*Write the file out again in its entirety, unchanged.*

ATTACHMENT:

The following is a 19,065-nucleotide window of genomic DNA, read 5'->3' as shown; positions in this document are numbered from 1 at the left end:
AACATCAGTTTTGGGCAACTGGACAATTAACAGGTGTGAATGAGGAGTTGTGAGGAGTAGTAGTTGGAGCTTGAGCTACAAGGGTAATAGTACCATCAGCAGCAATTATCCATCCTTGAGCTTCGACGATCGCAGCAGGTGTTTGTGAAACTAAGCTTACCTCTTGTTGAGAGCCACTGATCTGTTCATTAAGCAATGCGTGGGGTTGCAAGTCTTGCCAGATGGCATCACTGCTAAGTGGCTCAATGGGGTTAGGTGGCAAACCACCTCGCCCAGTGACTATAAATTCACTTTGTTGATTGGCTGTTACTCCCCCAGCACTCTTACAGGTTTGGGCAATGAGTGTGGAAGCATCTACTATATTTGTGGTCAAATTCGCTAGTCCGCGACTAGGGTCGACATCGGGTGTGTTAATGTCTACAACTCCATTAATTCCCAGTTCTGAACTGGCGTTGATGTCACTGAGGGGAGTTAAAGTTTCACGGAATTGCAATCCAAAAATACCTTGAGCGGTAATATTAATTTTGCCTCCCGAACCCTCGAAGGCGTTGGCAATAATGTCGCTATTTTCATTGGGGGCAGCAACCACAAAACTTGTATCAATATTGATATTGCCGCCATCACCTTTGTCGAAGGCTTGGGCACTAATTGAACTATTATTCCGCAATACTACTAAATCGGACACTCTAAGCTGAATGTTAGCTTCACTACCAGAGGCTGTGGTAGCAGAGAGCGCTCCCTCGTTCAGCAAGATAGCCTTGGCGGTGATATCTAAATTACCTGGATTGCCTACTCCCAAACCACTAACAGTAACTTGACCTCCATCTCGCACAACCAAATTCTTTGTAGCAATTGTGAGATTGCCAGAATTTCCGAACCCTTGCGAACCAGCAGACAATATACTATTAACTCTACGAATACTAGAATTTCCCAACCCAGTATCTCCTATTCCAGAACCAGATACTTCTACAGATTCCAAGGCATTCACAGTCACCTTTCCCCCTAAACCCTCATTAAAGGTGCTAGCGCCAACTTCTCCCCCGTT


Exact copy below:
The following is a 19,065-nucleotide window of genomic DNA, read 5'->3' as shown; positions in this document are numbered from 1 at the left end:
AACATCAGTTTTGGGCAACTGGACAATTAACAGGTGTGAATGAGGAGTTGTGAGGAGTAGTAGTTGGAGCTTGAGCTACAAGGGTAATAGTACCATCAGCAGCAATTATCCATCCTTGAGCTTCGACGATCGCAGCAGGTGTTTGTGAAACTAAGCTTACCTCTTGTTGAGAGCCACTGATCTGTTCATTAAGCAATGCGTGGGGTTGCAAGTCTTGCCAGATGGCATCACTGCTAAGTGGCTCAATGGGGTTAGGTGGCAAACCACCTCGCCCAGTGACTATAAATTCACTTTGTTGATTGGCTGTTACTCCCCCAGCACTCTTACAGGTTTGGGCAATGAGTGTGGAAGCATCTACTATATTTGTGGTCAAATTCGCTAGTCCGCGACTAGGGTCGACATCGGGTGTGTTAATGTCTACAACTCCATTAATTCCCAGTTCTGAACTGGCGTTGATGTCACTGAGGGGAGTTAAAGTTTCACGGAATTGCAATCCAAAAATACCTTGAGCGGTAATATTAATTTTGCCTCCCGAACCCTCGAAGGCGTTGGCAATAATGTCGCTATTTTCATTGGGGGCAGCAACCACAAAACTTGTATCAATATTGATATTGCCGCCATCACCTTTGTCGAAGGCTTGGGCACTAATTGAACTATTATTCCGCAATACTACTAAATCGGACACTCTAAGCTGAATGTTAGCTTCACTACCAGAGGCTGTGGTAGCAGAGAGCGCTCCCTCGTTCAGCAAGATAGCCTTGGCGGTGATATCTAAATTACCTGGATTGCCTACTCCCAAACCACTAACAGTAACTTGACCTCCATCTCGCACAACCAAATTCTTTGTAGCAATTGTGAGATTGCCAGAATTTCCGAACCCTTGCGAACCAGCAGACAATATACTATTAACTCTACGAATACTAGAATTTCCCAACCCAGTATCTCCTATTCCAGAACCAGATACTTCTACAGATTCCAAGGCATTCACAGTCACCTTTCCCCCTAAACCCTCATTAAAGGTGCTAGCGCCAACTTCTCCCCCGTT